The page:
Pork producers were initially affiliated with the Red Meat Producers’ Organisation (RPO), but broke away and established the South African Pork Producers’ Organisation (SAPPO) in 1993 to better represent and address their needs.
There were numerous reasons for the break-up, but the unhappiness was rooted in the huge difference between the risks as well as business and production systems of pig producers in comparison with sheep and cattle producers. Pig production, for one is much more capital intensive than sheep and cattle farming, as expensive housing is required for optimal production. And, where sheep and cattle are allowed to graze veld or planted pastures, pigs are actively fed. Disease threats were also totally different for these animals.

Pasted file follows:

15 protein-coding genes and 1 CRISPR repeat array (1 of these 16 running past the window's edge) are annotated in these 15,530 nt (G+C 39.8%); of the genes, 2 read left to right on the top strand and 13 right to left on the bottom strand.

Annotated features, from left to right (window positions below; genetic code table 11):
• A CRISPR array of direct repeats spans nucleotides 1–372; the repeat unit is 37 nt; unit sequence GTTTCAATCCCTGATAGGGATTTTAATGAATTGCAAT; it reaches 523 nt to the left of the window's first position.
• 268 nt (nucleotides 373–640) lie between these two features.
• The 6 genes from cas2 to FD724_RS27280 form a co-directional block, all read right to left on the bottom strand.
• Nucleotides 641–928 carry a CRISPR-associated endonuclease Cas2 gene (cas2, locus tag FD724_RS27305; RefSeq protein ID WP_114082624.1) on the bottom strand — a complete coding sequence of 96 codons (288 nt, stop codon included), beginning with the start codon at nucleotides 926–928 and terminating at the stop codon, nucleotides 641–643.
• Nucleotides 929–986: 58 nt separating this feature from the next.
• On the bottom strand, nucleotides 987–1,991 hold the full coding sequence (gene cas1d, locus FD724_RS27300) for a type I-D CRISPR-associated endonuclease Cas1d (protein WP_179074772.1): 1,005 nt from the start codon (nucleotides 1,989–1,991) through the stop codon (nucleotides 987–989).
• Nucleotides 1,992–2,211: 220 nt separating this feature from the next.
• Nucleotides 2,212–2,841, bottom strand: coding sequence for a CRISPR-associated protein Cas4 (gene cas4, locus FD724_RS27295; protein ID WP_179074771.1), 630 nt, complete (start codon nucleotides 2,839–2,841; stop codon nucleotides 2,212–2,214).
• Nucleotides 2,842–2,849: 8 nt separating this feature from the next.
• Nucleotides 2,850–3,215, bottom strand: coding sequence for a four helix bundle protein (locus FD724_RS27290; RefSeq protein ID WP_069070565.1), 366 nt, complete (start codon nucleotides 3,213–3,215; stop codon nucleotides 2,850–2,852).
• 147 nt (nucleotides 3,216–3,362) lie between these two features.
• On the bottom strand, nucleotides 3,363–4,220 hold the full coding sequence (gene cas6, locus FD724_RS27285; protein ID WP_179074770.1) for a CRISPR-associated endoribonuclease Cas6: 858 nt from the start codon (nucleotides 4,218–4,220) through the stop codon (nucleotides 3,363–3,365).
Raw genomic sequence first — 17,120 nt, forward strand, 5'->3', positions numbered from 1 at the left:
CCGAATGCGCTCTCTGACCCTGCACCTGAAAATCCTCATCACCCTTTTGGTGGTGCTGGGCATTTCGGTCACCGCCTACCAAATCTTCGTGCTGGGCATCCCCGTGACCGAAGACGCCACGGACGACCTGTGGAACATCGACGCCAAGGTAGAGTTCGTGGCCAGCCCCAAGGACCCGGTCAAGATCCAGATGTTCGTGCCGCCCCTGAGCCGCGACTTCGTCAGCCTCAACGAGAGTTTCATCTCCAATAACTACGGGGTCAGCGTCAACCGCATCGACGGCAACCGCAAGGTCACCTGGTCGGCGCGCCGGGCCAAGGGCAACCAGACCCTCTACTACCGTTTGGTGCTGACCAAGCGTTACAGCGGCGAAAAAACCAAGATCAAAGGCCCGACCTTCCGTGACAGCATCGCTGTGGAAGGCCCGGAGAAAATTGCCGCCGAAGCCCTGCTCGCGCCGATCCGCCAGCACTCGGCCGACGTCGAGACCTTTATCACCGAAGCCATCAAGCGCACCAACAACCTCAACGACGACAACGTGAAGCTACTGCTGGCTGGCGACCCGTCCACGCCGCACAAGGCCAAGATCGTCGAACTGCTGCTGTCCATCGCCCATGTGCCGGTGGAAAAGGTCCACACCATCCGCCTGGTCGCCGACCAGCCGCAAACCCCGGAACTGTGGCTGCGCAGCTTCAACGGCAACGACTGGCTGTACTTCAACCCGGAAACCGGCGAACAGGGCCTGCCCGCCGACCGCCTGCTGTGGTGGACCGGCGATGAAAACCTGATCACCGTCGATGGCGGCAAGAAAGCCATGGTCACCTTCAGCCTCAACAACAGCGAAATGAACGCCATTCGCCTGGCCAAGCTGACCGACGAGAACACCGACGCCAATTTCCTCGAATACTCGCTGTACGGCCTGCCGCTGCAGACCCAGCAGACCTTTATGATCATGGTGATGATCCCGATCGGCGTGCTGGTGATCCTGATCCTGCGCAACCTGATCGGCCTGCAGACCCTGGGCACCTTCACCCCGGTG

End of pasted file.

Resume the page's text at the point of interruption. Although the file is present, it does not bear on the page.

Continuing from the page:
While the industry is relatively small in comparison with the sheep and cattle industries of South Africa, South African Pork Producers Organisation (SAPPO) has managed to get the buy-in of most pork producers in the country, allowing them to successfully navigate business and production threats, such as diseases and health concerns, and turning the South African pork industry into one of the most efficient in the world.
Most of the pork produced in South Africa is consumed locally, with imports needed to address shortfalls. It would be difficult for local producers to address this shortfall, because the imports primarily constitute ribs, which is in higher demand than some of the other cuts and pieces.